Our aim was to identify prognostic indicators for success after a back rehabilitation program (BR) in patients with nonspecific chronic low back pain (CLBP).
Exercise therapy is recommended for patients with nonspecific CLBP. Consensus on the type of exercises is lacking, largely due to heterogeneity in the studied patient samples. The identification of subgroups through the identification of prognostic indicators is therefore needed. To our knowledge, no specific prognostic indicators for BR are described in the literature.
We retrospectively analyzed the patient files of 49 nonspecific CLBP patients who followed a BR. Patients were selected based on predefined in- and exclusion criteria. All underwent 43 therapy sessions, two times per week. Primary outcome measure and dependent variable was the change in Oswestry Disability Questionnaire (ODI) score. Potential predictive variables were tested for association with the primary outcome and consequently entered in a logistic regression model.
In this study, the posthoc calculated power was 91%. Based on the change in ODI scores, 24 patients were considered as therapy success (eight points or 50% improvement on change in ODI score) and 25 as therapy failure. Univariate and multiple regression analysis revealed only one significant prognostic indicator: higher scores on the physical function subscale of the SF36 (PF-SF36) corresponded with high risk of therapy failure (odds ratio of 0.791 (95% CI = 0.662–0.945); sensitivity of 0.79, and specificity of 0.68).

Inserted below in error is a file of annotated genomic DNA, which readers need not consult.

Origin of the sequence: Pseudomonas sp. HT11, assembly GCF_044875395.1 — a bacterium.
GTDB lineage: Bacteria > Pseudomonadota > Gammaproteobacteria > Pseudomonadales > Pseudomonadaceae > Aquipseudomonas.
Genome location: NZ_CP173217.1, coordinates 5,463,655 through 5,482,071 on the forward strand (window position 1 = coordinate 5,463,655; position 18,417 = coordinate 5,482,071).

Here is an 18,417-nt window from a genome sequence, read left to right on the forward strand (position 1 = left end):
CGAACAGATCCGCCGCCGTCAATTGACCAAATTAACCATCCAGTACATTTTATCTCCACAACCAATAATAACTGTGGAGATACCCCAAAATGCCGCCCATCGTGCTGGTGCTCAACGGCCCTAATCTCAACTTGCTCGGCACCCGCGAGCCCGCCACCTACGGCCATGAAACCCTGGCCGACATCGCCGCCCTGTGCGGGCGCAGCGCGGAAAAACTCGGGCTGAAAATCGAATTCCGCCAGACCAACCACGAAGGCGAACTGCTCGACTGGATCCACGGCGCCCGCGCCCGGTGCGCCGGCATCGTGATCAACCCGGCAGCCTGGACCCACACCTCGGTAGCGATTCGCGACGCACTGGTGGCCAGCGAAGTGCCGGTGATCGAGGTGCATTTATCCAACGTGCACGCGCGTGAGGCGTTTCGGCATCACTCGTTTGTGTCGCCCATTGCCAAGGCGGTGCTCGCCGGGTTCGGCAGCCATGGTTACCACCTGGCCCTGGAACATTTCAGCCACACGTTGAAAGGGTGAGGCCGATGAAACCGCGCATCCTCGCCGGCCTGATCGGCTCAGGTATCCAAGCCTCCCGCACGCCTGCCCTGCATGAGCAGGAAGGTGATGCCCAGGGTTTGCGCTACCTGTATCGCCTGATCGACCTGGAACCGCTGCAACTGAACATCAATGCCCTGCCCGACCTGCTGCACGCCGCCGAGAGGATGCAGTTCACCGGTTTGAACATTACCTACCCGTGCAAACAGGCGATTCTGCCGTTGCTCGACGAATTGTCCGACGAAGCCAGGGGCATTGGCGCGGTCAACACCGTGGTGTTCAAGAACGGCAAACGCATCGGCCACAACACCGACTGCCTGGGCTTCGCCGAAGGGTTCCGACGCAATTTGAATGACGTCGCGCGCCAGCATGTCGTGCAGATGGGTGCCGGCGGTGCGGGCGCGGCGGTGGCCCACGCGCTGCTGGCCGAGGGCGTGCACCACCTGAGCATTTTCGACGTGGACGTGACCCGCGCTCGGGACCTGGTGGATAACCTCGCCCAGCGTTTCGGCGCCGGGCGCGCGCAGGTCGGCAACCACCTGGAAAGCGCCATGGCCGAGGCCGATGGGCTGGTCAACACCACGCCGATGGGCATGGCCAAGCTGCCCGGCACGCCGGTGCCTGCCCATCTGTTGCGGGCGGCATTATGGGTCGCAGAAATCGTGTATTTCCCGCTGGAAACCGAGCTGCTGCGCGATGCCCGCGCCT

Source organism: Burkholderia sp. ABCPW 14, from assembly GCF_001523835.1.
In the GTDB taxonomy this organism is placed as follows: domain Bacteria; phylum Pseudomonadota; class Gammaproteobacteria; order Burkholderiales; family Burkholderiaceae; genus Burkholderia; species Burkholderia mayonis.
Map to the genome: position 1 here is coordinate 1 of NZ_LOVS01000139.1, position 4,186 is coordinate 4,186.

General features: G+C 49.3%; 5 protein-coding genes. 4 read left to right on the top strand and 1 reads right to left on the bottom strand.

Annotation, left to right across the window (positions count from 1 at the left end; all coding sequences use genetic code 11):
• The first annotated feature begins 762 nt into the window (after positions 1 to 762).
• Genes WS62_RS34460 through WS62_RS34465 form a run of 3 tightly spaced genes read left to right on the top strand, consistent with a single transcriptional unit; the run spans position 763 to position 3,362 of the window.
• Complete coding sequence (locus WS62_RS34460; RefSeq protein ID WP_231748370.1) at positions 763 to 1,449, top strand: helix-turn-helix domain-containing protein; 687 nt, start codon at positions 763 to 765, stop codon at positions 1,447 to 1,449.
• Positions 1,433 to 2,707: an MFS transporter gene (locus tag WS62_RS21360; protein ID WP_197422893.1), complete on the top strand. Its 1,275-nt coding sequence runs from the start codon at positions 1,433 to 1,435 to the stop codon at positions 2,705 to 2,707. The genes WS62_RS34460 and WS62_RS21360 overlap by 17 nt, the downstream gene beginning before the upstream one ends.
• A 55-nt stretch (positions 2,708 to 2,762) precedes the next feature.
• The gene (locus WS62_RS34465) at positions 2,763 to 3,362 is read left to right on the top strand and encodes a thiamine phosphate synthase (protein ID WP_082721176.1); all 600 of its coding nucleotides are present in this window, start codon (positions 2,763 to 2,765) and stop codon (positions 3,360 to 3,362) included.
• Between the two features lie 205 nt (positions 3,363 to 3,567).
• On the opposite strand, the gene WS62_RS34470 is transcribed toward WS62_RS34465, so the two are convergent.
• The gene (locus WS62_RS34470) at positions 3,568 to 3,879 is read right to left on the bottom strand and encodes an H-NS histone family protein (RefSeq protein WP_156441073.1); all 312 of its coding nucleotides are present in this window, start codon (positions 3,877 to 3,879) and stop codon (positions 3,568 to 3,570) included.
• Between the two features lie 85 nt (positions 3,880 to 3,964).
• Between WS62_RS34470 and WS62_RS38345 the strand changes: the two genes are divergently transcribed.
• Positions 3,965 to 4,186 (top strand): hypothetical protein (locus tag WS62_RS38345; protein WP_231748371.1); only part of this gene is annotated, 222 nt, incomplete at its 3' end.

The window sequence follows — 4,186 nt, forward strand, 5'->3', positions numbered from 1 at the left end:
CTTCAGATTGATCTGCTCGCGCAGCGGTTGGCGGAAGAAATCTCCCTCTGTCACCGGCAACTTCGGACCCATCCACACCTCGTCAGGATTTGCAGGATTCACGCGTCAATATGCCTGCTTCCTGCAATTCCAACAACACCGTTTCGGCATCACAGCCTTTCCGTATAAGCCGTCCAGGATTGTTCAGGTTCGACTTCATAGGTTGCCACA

Potentially, the preset exercises of the BR in this study design were not appropriate for the identified subgroup. The results of this study should be replicated in a RCT design that conforms to the necessary methodological steps in the identification of prognostic indicators and clinical prediction rules (CPRs).
Level of Evidence: 3
*Faculty of Medicine and Health Sciences, rehabilitation and physiotherapy, University of Antwerp, Wilrijk
†Faculty of Medicine and Health Sciences, University of Antwerp, Wilrijk
‡Antwerp University Hospital, Physical medicine and rehabilitation, Edegem, Belgium.
Address correspondence and reprint requests to Lenie Denteneer, Dra, MT, PT, Faculty of Medicine and Health Sciences, rehabilitation and physiotherapy, University of Antwerp, Universiteitsplein 1, 2610 Wilrijk; E-mail: firstname.lastname@example.org
Received 15 June, 2015
Revised 25 August, 2015
Accepted 15 September, 2015
The manuscript submitted does not contain information about medical device(s)/drug(s).
No funds were received in support of this work.
No relevant financial activities outside the submitted work.